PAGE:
Israel In Prophecy
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I don't do nothing well eihter. It's especially difficult when your work is so much a part of your life. It's easier if you work in an office or have a 9-5 job that's capable of being left behind for a day. I think writer's are always writing in their head, and it's hard to turn that off, even for a few hours.But I definitely see the value in doing in. Like a hearty soup or stew in which the flavors improve while sitting, so do the ideas and thoughts in the writers head.Enjoy your Sabbath day Becca recently posted..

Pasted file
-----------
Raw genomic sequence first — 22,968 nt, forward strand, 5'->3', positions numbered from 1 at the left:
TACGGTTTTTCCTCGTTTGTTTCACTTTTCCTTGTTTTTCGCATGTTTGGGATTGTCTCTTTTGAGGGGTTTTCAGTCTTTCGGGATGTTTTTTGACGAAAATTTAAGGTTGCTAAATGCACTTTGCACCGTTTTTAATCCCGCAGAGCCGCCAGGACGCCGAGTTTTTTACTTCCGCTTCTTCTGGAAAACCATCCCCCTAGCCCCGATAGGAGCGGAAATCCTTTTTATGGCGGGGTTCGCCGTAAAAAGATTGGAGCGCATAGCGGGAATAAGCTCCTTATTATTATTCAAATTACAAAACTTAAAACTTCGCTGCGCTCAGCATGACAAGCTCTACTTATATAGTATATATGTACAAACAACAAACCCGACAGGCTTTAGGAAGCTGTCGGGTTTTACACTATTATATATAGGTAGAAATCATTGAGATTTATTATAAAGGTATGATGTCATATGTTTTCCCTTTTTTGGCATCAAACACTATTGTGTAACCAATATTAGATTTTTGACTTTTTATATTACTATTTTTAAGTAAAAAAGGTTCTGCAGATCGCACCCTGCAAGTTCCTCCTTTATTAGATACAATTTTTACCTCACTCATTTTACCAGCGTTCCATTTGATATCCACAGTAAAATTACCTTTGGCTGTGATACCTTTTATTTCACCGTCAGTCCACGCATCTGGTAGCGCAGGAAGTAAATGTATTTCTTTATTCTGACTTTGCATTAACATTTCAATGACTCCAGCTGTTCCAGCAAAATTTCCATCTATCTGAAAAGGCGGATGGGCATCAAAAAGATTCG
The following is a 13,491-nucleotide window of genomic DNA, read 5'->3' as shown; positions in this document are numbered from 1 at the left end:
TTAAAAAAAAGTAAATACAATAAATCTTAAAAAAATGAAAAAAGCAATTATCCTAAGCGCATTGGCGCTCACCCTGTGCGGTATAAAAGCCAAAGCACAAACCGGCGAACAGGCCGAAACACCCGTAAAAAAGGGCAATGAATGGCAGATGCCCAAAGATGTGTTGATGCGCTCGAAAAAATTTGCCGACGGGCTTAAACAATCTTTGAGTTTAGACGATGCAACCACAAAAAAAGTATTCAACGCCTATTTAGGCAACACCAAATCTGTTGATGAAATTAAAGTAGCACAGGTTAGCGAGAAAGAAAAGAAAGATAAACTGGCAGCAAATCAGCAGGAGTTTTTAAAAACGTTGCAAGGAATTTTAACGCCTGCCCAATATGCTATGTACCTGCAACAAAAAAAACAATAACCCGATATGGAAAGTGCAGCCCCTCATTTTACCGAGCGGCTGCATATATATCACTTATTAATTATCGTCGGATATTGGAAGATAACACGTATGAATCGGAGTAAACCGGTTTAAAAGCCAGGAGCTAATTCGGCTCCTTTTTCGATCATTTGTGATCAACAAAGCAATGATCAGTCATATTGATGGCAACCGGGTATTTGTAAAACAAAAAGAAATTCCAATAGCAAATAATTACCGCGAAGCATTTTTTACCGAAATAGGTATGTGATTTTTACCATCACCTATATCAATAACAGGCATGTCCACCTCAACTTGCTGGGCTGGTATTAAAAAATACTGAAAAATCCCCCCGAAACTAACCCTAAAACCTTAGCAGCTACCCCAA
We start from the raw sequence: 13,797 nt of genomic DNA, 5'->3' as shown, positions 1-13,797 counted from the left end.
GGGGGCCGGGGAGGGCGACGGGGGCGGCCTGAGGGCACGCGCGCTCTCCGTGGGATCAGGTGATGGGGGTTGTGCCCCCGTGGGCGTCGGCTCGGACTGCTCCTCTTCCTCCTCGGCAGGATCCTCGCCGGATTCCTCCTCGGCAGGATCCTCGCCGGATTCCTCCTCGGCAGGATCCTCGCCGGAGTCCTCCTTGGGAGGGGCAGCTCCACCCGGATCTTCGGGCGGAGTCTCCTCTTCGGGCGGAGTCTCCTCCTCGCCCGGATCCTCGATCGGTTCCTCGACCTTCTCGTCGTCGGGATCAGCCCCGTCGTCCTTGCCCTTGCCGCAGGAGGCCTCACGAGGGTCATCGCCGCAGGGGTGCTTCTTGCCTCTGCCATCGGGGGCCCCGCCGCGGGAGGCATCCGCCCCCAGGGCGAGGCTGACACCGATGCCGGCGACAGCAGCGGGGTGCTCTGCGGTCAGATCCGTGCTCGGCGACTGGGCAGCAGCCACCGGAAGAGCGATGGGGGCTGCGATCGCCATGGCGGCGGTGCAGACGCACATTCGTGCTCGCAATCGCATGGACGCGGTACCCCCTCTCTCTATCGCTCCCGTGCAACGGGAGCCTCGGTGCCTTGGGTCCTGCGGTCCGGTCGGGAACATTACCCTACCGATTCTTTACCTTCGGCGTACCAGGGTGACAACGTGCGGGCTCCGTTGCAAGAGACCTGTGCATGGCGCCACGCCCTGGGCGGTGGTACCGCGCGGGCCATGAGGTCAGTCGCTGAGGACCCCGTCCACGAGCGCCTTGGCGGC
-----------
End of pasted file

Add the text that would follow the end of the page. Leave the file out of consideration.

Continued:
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Dear A. Way,You have written prepahs the very best response ever posted on my blog!I very much appreciate your taking the time to carefully study what I have posted, and the time you took to write a challenging response.I like how you were able to relate what you assert to the rules of interpretation I have listed. That shows me you actually read those rules with understanding.Even recognized Bible scholars are divided in their interpretation of Revelation 1:10.Most interpret this verse to suggest it refers to the Sunday or so-called Christian Sabbath. Of course, the only Sabbath known to Scripture as a day of worship is not the first day of the week, but the seventh day, which we call Saturday.There is no such thing as the Christian Sabbath known to Scripture. There is not a word of the Sabbath ever having been changed to another day.Now, one could argue from these facts that the proper day of worship for Christians who want to go by what the Bible actually teaches can only be the Sabbath. Some denominations, like the Seventh Day Adventists, and less well known, the Seventh Day Baptists, follow this argument as the Scriptural position.That this is not the Biblical position is readily seen if we consider what Paul has written in Romans 14:5, 6 Rom 14:5 One man esteemeth one day above another: another esteemeth every day alike. Let every man be fully persuaded in his own mind.Rom 14:6 He that regardeth the day, regardeth it unto the Lord; and he that regardeth not the day, to the Lord he doth not regard it. He that eateth, eateth to the Lord, for he giveth God thanks; and he that eateth not, to the Lord he eateth not, and giveth God thanks. Paul states that the day one worships or otherwise holds in esteem is not material. Each person is free to practice according to his own mind. Paul's point earlier in the passage (Romans 14:1) is that those who maintain scruples about what should or should not be eaten, or who have scruples about the day of worship, are actually the weaker brethren in the Lord, and that We then that are strong ought to bear the infirmities of the weak. Jesus himself, in terms of what is actually recorded of His words in the New Testament, never once mentions the Sabbath commandment as a command, though he several times mentions some of the other commandments.There are absolutely no examples in the New Testament of Christians meeting for exclusively and specifically Christian worship on the Sabbath, not one.There is not a single line devoted anywhere in the New Testament epistles to exhorting Christians to be faithful observers of the Sabbath.There are many commands given in the New Testament, even in the epistles, but not once is the keeping of the Sabbath one of them.Going back to Revelation 1:10. The reference cannot be to Sunday worship, for Sunday was never the Sabbath. Sunday is never in Scripture called the Lord's Day. Scripture clearly specifies that the Sabbath is the seventh day, not the first day of the week. The seventh day of course is our Saturday, commonly understood as the Jewish Sabbath. The Sabbath was never changed to Sunday in terms of what the Bible itself teaches.Some writers refer to Sunday as the Christian Sabbath, leaving Saturday to be the Jewish Sabbath. The Sabbath is in Scripture an exclusively Jewish institution. It does not pertain to the Gentiles or non-Jews, and most certainly in the New Testament does not apply to Christians.Poor Robinson Crusoe on his deserted island, reading those three good Bibles, even if he were still there yet, would never have found anything about a Christian Sabbath in those plain text Bibles.Interpreters who insist that Revelation 1:10 must refer to the day of worship are of course bringing to the text the background of what they already believe, and take this position to maintain that belief.In the context of the whole book of Revelation, and what transpires in the visions John was granted, it is most obvious, even to a casual reader, that those events take place in the day of the Lord. Therefore, in the light of Revelation 1:19, which provides the divinely inspired outline of the book of Revelation, those events in the day of the Lord belong to what is there called the things which shall be hereafter.